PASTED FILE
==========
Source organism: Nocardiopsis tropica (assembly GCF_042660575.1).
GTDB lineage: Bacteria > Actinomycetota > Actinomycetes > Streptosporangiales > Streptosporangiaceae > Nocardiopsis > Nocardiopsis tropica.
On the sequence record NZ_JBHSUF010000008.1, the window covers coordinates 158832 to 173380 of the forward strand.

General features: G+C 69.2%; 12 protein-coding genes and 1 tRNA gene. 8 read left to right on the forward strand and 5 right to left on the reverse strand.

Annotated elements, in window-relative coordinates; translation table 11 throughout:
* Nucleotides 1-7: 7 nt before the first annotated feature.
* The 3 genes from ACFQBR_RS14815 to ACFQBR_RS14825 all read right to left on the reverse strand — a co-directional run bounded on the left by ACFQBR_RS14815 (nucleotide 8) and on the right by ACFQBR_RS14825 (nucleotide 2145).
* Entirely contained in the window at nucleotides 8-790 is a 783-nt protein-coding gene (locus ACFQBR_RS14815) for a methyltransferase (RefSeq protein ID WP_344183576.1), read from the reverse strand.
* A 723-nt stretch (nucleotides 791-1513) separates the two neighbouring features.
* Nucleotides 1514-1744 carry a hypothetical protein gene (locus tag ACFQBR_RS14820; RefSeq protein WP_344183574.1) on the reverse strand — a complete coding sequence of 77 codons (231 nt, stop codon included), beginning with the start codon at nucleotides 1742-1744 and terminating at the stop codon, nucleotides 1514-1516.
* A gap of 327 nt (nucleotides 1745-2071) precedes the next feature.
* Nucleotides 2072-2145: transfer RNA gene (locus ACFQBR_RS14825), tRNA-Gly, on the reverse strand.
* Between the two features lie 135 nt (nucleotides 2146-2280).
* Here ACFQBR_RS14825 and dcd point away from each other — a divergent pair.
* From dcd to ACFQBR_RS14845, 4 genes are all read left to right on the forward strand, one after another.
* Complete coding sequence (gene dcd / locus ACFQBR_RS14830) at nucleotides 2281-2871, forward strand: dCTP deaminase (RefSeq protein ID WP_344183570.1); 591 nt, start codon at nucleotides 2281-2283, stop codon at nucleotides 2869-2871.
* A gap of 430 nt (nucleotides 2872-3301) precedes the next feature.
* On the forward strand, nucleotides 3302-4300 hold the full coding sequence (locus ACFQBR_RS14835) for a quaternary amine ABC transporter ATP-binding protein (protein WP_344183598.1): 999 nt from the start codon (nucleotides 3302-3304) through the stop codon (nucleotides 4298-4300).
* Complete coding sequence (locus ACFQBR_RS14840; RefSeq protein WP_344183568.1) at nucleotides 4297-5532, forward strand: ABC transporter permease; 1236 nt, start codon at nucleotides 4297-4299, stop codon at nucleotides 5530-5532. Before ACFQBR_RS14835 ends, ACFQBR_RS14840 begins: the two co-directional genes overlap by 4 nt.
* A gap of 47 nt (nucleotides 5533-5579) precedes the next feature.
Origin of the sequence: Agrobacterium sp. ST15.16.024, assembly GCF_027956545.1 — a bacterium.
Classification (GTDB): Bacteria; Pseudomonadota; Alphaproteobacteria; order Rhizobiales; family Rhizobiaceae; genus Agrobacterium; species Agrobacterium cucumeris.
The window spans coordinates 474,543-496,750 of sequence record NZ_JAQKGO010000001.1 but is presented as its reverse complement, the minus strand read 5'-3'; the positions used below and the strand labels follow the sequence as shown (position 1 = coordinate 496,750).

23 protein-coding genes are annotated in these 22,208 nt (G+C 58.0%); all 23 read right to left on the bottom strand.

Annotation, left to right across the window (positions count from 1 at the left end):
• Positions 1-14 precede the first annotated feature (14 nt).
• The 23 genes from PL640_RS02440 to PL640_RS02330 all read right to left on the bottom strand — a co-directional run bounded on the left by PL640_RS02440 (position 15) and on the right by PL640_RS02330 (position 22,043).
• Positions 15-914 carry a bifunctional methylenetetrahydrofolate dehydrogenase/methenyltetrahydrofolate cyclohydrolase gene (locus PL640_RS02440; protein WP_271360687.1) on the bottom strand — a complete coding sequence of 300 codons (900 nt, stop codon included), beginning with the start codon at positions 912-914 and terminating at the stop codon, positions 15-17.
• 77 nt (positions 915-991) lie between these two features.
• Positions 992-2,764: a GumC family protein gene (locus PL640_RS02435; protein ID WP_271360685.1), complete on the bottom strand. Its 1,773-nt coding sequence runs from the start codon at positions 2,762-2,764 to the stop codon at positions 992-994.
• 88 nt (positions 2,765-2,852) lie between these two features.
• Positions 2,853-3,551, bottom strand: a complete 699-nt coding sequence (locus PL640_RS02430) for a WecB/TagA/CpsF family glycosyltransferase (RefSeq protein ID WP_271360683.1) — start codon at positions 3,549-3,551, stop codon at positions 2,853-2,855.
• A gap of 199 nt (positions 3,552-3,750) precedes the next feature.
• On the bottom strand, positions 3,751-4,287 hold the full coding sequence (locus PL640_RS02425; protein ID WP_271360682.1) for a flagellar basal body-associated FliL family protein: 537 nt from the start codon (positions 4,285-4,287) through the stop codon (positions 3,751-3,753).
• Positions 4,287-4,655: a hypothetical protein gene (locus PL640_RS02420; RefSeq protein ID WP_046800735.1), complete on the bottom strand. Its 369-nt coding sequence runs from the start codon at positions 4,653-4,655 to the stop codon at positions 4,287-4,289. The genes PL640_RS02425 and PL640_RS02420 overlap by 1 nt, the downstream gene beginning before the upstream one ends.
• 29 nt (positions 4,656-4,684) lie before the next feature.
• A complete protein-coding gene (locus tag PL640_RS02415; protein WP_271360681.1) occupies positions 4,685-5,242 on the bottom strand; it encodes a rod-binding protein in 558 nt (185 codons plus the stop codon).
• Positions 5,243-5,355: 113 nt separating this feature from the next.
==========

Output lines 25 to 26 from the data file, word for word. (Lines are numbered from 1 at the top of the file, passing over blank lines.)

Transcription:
Annotation, left to right across the window (positions count from 1 at the left end):
• Positions 1-14 precede the first annotated feature (14 nt).